Art and crime collide in a ‘brush with the law’ from Laughing Mirror. In this lively comedy, Ashley Lancaster, a foolish and inept criminal, longs to become a wanted man. Unfortunately, he lacks the skill to catch the attention of the police or the papers. His previous venture to steal the London Eye with a hammer and chisel has done little to aid his reputation. When the Mona Lisa arrives in London on a cultural exchange, Ashley decides to seize his chance at notoriety by stealing the work. However, he finds that his challenge is not only with the law, but a band of art collectors who are also after the masterpiece.
A fantastic pace jolts this show to life as two heists are planned and put into action.
A fantastic pace jolts this show to life as two heists are planned and put into action. However, a lack of polish with regards to physicality dominates the scenes. Slapstick sequences are withheld from their comic potential due to clumsy and awkward movement. There are amusing performances amongst the cast, such as Bread and Butter, a pair of dim-witted policemen who can’t get anything right. However, the acting is mostly frantic and imprecise, thus instilling a sense of messiness into the production.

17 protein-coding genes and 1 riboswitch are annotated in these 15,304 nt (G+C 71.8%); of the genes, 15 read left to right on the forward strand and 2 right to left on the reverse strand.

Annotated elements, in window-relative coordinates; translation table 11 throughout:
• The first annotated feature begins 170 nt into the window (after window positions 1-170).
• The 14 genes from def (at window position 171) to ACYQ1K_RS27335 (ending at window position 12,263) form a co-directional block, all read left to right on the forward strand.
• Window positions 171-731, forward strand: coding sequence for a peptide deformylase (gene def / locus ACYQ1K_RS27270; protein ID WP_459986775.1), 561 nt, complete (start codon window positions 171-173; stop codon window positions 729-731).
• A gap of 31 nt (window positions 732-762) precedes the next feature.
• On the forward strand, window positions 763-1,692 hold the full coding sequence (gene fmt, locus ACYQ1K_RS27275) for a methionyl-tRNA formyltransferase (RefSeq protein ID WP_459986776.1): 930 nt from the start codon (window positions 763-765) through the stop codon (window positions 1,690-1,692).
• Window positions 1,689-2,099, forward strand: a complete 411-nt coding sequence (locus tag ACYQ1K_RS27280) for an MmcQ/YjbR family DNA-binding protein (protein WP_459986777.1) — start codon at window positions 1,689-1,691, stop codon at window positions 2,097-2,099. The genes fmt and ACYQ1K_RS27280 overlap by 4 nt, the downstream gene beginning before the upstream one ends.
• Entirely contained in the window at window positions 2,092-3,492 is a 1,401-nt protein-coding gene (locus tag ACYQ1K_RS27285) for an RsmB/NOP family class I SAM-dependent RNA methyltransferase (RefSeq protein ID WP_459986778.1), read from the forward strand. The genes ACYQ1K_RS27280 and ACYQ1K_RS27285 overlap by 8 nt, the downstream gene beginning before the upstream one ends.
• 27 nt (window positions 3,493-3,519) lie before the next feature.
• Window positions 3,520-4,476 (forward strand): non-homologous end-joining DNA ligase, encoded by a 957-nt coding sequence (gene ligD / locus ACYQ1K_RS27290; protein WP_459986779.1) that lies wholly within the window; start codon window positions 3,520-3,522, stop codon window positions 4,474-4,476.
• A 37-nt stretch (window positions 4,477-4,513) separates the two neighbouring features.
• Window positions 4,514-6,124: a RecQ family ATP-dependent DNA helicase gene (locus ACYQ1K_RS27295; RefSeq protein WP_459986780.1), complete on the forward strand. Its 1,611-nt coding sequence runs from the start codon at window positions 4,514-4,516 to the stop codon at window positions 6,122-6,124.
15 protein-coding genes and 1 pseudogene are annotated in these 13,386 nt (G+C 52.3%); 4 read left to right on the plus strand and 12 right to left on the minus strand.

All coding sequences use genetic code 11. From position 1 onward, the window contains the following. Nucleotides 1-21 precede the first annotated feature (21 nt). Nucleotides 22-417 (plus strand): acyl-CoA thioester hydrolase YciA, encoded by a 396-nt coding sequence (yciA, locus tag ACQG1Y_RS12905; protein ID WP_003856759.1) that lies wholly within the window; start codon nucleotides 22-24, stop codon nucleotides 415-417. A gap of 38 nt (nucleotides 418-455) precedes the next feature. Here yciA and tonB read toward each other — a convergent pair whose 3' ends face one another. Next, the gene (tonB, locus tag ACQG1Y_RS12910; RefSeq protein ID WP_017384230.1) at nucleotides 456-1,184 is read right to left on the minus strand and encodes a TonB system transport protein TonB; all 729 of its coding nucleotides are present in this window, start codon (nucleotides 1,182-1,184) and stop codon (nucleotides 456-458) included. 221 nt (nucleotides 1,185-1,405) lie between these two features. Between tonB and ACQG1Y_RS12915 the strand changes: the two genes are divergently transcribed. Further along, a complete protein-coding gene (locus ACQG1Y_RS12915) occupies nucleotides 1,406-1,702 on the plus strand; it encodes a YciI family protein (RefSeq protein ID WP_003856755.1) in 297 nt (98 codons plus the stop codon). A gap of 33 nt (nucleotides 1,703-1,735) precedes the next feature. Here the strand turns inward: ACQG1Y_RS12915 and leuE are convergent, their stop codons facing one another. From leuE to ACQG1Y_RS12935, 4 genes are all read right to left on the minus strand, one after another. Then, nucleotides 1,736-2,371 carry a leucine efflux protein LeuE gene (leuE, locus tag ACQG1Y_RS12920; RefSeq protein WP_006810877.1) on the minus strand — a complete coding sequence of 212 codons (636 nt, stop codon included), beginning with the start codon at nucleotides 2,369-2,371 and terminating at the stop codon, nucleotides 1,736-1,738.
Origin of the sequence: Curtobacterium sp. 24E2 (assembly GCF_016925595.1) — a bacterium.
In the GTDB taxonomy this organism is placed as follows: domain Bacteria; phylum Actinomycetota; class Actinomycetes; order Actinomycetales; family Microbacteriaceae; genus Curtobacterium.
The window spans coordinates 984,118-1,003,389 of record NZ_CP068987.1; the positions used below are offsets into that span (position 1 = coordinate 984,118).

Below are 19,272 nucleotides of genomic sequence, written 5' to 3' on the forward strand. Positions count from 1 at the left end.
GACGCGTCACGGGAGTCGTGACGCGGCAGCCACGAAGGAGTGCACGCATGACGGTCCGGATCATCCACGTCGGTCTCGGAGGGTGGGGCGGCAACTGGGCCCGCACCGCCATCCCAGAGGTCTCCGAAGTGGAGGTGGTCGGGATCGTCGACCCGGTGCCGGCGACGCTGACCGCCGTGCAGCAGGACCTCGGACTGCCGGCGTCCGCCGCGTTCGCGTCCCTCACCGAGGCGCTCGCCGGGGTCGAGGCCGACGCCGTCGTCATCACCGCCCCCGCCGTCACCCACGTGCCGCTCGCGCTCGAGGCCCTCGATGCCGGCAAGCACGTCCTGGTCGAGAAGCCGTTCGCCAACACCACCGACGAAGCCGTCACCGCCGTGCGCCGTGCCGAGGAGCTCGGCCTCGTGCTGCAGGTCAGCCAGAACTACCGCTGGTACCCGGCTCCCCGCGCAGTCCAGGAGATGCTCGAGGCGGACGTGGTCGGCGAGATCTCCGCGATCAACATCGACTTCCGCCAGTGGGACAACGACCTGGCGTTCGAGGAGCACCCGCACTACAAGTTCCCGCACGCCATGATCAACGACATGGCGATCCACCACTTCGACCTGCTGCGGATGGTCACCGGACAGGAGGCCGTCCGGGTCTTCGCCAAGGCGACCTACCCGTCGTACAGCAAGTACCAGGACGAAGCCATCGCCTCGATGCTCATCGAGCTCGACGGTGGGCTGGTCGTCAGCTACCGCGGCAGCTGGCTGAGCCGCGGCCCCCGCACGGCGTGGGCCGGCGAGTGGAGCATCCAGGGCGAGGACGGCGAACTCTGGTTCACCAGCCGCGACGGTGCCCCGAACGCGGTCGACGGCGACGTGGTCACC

Framed! is at its funniest in sharp moments of sudden wordplay. Unfortunately, some of the other comedy is less successful. There are frequent attempts to evoke humour from the pure absurdity of a situation, which doesn’t quite work. A policeman drawing torture implements from his part-time job at Mothercare is notably underwhelming, no matter how many times the gag is repeated. The script contains a number of smart quips, but ultimately struggles to sustain a fifty minute performance.
Framed! is certainly not a lost cause. Children at the performance seemed delighted by its farce and the threads of the story tie together in a witty conclusion. However, to compete with the abundance of comedy at the festival, this show needs some refinement.